Bakegab: The Bellgab Bakeshop
« Reply #139 on: May 23, 2019, 09:40:21 AM »
If you put half the effort into your human relationships as you do manipulating your doll's bits- you would't have to worry about baking your own muffins.

Oooh ouch!  God can you imagine baking for Shreddy?  You give him something fresh to have with his tea and takes a bite and screws up his little face with a look of utter disgust "Darling this muffin is insipid!"

Bakegab: The Bellgab Bakeshop
« Reply #140 on: May 23, 2019, 10:22:04 AM »
All I ask, at this point, is for Sredni to work his “embittered shortarse” line in - somewhere (anywhere).

Bakegab: The Bellgab Bakeshop
« Reply #141 on: May 23, 2019, 12:56:38 PM »
If you put half the effort into your human relationships as you do manipulating your doll's bits- you would't have to worry about baking your own muffins.

It was a teddy bear, not a doll. It's fascist moral majority types like you that got me expelled from so many kindergartens. So what if his parts were somewhat larger than usual? It's called having an inquiring mind, and I'm not putting up with lectures from a woman who produces porno birthday cakes.


Bakegab: The Bellgab Bakeshop
« Reply #142 on: May 23, 2019, 12:58:56 PM »
I just blew a sip of coffee through my nostrils and the people here at the coffee shop are looking at me askance.

I'm sure they're used to you drawing attention to yourself. At least, when you shuffled through the doors, you remembered to wear your pants this time.

Bakegab: The Bellgab Bakeshop
« Reply #143 on: May 23, 2019, 03:23:23 PM »
I found more pictures of my sugar art and cringe at my early efforts. the good thing with this sort of decorating is that you can always improve. You learn to add more detail to your work and it is fun to look back to compare the results over time.

I made several baby shower cakes and could see the progression as my skills improved.

Here is my first one. Not too bad but my work was not neat and lacked detail.



This cake 'topper' was made about a year or so later and was more detailed.



This was the last one I made and it was my best at the time. Much more attention to detail and much neater work. I also made the cake for it and decided to just pipe the frosting and not fuss with smoothing it.



Close up of the lamb. He was fun to make.  :)



Those cakes are divine! I'm glad this thread is expanding to sugar arts and confections and since it is made with yeast, brewing should also be included.

Bakegab: The Bellgab Bakeshop
« Reply #144 on: May 23, 2019, 03:41:27 PM »
By all means!  Any fruitcakes that sound good, or anything using an unusual leavening agent (potash, pearl ash, hartshorn) would be of particular interest.

In one of your holiday baking posts you mentioned ammonium bicarbonate as a leavening agent. I was curious enough to buy some but haven't used it yet. It sits unopened in my freezer. I would like to use it to try making springerle cookies. They look so elegant:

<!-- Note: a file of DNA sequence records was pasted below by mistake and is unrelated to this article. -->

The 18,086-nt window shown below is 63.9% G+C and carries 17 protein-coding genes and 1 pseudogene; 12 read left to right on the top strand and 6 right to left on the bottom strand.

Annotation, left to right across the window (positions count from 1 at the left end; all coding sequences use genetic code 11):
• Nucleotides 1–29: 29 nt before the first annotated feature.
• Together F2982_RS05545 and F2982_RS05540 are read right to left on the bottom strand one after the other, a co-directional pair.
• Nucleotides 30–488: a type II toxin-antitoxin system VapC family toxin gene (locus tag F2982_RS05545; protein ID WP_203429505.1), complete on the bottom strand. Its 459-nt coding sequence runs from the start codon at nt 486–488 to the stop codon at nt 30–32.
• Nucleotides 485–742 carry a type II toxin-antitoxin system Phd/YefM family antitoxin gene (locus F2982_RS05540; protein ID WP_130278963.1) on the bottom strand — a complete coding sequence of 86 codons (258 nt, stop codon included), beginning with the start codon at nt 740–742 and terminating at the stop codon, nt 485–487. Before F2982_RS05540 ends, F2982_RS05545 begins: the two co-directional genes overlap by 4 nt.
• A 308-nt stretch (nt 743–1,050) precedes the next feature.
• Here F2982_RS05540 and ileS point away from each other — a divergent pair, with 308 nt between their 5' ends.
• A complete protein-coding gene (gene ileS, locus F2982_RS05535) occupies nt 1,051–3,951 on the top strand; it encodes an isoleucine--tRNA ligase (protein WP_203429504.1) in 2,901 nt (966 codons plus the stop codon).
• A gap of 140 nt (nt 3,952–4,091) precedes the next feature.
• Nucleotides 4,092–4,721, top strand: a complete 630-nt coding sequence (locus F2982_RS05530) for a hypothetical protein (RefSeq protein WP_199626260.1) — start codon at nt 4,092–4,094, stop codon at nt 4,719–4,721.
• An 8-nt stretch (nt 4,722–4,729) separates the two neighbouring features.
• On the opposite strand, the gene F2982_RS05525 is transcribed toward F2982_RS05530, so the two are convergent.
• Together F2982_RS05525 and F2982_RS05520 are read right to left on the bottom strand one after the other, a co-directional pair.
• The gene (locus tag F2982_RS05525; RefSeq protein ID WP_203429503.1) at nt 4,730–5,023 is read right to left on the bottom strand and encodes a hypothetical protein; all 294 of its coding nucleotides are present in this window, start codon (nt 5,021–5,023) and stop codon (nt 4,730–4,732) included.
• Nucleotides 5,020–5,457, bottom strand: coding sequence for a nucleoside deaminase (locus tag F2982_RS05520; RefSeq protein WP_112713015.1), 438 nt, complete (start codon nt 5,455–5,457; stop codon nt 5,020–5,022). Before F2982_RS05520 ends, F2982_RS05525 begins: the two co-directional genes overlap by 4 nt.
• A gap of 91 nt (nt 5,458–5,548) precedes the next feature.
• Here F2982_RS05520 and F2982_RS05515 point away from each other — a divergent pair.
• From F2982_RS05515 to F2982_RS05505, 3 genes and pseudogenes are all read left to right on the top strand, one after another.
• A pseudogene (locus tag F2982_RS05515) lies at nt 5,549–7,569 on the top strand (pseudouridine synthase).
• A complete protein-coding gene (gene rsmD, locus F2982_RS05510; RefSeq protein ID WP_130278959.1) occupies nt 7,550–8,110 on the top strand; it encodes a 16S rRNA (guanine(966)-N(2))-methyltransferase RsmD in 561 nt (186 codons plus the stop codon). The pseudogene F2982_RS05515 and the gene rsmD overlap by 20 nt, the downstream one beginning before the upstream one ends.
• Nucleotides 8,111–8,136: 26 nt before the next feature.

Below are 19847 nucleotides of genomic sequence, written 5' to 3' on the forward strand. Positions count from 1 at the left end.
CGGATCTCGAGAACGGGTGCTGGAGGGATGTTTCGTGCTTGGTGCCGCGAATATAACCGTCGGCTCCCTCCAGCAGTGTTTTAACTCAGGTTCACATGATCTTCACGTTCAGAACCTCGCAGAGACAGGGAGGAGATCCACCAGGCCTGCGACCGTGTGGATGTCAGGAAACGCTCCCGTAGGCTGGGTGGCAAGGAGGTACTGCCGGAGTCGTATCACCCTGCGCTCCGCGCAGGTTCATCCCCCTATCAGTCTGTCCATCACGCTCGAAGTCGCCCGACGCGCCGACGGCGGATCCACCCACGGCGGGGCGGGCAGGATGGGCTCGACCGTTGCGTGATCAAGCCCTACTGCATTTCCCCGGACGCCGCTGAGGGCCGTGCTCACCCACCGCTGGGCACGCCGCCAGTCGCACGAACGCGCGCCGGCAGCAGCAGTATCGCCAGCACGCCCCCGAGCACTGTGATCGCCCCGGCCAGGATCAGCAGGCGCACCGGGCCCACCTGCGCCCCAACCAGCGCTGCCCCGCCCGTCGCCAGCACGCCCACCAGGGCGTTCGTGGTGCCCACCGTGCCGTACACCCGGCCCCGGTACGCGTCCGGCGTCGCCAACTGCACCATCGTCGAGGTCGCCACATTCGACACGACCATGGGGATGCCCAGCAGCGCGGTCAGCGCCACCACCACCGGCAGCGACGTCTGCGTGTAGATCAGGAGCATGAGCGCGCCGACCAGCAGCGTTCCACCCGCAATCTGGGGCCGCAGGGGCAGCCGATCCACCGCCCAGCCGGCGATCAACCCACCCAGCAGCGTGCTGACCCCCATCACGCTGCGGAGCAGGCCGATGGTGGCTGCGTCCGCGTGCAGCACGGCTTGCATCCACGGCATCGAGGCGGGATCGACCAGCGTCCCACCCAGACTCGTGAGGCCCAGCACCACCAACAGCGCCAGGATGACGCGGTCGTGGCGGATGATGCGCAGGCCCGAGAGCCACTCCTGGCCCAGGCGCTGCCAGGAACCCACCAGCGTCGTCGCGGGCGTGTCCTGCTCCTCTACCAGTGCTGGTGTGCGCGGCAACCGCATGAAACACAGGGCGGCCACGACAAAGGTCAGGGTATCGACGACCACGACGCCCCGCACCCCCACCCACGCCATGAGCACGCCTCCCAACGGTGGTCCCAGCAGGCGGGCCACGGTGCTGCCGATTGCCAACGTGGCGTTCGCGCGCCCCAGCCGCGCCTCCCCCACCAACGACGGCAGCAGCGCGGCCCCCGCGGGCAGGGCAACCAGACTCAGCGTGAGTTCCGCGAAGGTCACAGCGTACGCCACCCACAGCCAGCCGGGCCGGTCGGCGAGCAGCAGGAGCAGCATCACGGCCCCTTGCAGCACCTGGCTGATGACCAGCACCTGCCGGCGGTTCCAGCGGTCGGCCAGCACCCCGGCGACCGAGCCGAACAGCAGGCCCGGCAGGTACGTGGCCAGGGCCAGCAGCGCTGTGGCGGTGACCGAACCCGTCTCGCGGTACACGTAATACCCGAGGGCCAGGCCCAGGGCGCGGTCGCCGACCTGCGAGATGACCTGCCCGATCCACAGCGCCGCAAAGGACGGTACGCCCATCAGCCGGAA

They don't look like they would taste so good though, heh.

Bakegab: The Bellgab Bakeshop
« Reply #145 on: May 23, 2019, 03:46:50 PM »
All I ask, at this point, is for Sredni to work his “embittered shortarse” line in - somewhere (anywhere).

Stop slobbering and ask him for a date FFS. 

Bakegab: The Bellgab Bakeshop
« Reply #146 on: May 23, 2019, 03:48:51 PM »

Bakegab: The Bellgab Bakeshop
« Reply #147 on: May 23, 2019, 03:57:17 PM »
During one of your holiday baking posts you mentioned ammonium bicarbonate as a leavening agent. I was curious enough to buy some but haven't used it yet. It sits unopened in my freezer. I would like to use it to try making springerle cookies. They look so elegant:

They don't look like they would taste so good though, heh.

I think they're usually anise-flavored.  There's nothing wrong with them as a cookie if you can get past that.  There's also a creatively named "Polish Ammonia Cookie" that has peppermint I've been meaning to try.  People talk about how their grandma made them wait several days to air out the ammonia before eating, which is nonsense; the ammonia is gone as soon as they're cool.  Grandma just didn't want them to hoover her hard work all at once hahaha

Bakegab: The Bellgab Bakeshop
« Reply #148 on: May 23, 2019, 04:19:09 PM »
I think they're usually anise-flavored.  There's nothing wrong with them as a cookie if you can get past that.  There's also a creatively named "Polish Ammonia Cookie" that has peppermint I've been meaning to try.  People talk about how their grandma made them wait several days to air out the ammonia before eating, which is nonsense; the ammonia is gone as soon as they're cool.  Grandma just didn't want them to hoover her hard work all at once hahaha

That's charming. It reminds me of rambunctious children being blamed for causing a baking cake to fall. The culprit wasn't the children bouncing off the walls but the baker opening the oven too early to see if it's done.

I have no prejudices against anise or peppermint. I'll try them both.

Bakegab: The Bellgab Bakeshop
« Reply #149 on: May 23, 2019, 04:32:26 PM »
Stop slobbering and ask him for a date FFS.

I'll bake the wedding cake!